In order to define what is my "writing self" and what is my "reading self", I started to take mental notes of each time I read something that affected me, and then which side of me it affected. That means that every time I noticed a repetitive word, or a typo (there weren't many), or repeated information, or took a note on how character #1 reacted to character #1 for future reference, I filed the incident away in a mental filing cabinet under "Writing". And every time I caught myself reading a scene that seemed so vivid as to be alive in my mind, or found myself getting really caught up in the characters or settings, I filed it away under "reading". Doing this doesn't separate the two "me's"… I couldn't do that if I wanted to. I am both a writer and a reader at the same time, and trying to actually separate the one from the other would be like ripping me in half. What it does do, however, is help me to define the line between what makes me one thing and what makes me the other thing so that I at least can get a clear picture of myself in the end, and can understand the elements that make up that picture.

Sort of like a mirror image, if you really think about it. Both the real me and the image of me are "me". They both show me for who I really am. They both reveal my flaws and my attributes. But they are also both different… one is all of me, while one is just a reflection.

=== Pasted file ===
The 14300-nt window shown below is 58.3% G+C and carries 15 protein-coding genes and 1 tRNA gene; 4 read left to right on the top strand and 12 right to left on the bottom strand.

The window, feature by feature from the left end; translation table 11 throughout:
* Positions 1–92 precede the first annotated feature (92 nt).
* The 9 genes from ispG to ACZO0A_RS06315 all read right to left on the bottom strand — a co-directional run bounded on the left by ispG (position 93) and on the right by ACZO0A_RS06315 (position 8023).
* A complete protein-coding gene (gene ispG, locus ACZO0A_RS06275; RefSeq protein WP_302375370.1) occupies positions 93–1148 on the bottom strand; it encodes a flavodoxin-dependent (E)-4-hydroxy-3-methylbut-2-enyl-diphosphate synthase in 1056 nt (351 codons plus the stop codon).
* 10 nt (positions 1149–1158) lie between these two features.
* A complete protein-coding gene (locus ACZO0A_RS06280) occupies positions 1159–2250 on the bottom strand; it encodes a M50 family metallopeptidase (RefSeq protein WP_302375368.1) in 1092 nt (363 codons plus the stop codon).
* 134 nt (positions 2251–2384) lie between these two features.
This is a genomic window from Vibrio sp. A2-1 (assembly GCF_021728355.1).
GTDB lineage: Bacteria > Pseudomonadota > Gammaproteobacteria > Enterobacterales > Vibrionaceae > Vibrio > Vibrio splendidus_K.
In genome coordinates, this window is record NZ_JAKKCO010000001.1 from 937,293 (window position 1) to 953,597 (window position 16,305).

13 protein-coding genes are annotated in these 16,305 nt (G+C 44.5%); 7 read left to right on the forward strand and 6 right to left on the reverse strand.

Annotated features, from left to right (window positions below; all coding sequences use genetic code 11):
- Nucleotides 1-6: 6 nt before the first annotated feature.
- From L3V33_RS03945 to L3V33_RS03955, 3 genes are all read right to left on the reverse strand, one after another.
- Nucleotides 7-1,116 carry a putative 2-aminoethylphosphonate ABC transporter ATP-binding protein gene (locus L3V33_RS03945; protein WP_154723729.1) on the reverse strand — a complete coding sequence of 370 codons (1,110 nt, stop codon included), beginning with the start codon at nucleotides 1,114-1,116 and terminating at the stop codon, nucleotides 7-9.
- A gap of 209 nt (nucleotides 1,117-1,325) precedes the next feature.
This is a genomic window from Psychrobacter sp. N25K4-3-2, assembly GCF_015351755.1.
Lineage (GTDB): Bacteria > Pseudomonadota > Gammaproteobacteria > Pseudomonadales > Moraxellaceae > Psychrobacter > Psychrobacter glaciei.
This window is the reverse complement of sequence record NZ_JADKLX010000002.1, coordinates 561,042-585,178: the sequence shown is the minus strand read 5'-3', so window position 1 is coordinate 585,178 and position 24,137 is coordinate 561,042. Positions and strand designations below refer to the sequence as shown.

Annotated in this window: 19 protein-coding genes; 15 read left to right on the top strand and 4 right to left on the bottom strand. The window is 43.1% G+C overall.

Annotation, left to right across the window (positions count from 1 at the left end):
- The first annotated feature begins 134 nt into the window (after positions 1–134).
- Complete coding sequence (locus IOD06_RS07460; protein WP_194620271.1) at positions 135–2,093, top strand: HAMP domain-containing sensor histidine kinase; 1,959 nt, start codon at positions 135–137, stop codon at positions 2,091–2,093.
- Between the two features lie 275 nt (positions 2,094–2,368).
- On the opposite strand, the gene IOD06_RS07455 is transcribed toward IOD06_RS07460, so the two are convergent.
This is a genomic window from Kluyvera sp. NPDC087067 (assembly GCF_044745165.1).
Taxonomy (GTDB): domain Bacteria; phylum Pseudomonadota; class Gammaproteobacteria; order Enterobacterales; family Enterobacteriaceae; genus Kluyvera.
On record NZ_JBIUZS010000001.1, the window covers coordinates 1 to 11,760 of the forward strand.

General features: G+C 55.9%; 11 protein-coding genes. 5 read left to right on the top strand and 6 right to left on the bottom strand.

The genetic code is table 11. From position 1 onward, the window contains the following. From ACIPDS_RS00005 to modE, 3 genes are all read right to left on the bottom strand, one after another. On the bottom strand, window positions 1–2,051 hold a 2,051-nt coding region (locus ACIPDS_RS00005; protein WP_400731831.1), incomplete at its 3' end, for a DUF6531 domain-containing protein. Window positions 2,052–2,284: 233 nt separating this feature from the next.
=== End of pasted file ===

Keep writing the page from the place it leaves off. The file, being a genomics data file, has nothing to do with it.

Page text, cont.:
Yeah, that's a good metaphor. Trying to define what makes me one thing (a writer) vs. what makes me the other thing (a reader) is sort of like two mirror images of me. The writer is one image, and the reader is the other image. Only in this metaphorical world, if you put the two mirror images of me together, you get the real me. J

(And this blog post is, of course, being filed away in my little mental filing cabinet under "writing". I mean, only a writer would try to analyze the difference between the two word-loving personalities, right? :D)

This starting me thinking yet again. You see, I respect Terry Brooks as a writer and as a published author. And my respect for him stems from both my writing and my reading side. So that got me wondering, just what DOES capture a writer's respect in the literary world? Is it publication? (I think that for many writers that is, indeed, a small part of the respect gained). Is it the ability of the author's book to turn off the writer's analyzing mind so that the writer just enjoys the reading simply for the fact that it's reading?

This is, of course, another hard question to tackle. And it wasn't easy to come up with an answer, because if you are a writer, then everything you learn about writing you automatically subconsciously apply to what you are reading. You look for mistakes, and you look for good ideas, and you are aware of things such as "plot" and "character" and "grammar" and "spelling" and "typos" and "double meanings" and "character growth" and "sub-plots" and "Technique". You know about them because you've been studying them and applying them to your own writings in the hopes that one day your book will be in the hands of a reader who is just as eager for the written word as you are.